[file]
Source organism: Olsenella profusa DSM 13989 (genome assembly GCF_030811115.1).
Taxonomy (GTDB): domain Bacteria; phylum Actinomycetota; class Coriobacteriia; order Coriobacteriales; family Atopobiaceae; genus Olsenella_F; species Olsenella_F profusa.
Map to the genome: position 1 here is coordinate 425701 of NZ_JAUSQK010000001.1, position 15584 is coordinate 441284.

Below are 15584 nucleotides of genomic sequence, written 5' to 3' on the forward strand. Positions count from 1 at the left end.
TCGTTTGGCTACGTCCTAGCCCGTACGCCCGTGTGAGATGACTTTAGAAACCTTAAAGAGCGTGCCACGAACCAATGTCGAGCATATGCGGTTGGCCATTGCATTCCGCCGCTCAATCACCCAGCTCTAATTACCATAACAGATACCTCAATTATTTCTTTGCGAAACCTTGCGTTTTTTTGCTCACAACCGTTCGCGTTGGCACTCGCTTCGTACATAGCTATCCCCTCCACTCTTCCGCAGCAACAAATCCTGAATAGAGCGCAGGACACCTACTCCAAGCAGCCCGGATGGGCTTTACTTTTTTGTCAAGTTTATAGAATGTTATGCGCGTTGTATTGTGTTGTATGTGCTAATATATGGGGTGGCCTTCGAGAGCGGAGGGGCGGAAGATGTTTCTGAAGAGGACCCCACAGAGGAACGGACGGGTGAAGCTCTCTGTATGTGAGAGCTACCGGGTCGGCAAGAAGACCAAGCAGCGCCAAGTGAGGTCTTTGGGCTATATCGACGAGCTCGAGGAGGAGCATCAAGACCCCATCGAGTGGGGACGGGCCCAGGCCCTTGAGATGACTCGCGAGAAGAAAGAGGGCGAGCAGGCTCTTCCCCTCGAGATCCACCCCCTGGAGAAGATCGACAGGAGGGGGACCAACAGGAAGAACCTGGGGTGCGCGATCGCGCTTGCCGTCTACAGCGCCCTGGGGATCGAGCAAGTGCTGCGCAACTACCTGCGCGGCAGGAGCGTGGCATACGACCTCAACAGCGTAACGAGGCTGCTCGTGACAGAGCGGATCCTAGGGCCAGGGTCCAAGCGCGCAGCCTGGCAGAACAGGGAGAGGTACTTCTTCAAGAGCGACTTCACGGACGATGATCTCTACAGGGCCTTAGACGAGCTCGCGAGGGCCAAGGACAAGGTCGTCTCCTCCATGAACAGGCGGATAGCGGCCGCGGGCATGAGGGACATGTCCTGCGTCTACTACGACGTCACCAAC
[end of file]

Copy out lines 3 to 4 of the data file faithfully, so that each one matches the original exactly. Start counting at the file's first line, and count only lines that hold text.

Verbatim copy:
Map to the genome: position 1 here is coordinate 425701 of NZ_JAUSQK010000001.1, position 15584 is coordinate 441284.

Below are 15584 nucleotides of genomic sequence, written 5' to 3' on the forward strand. Positions count from 1 at the left end.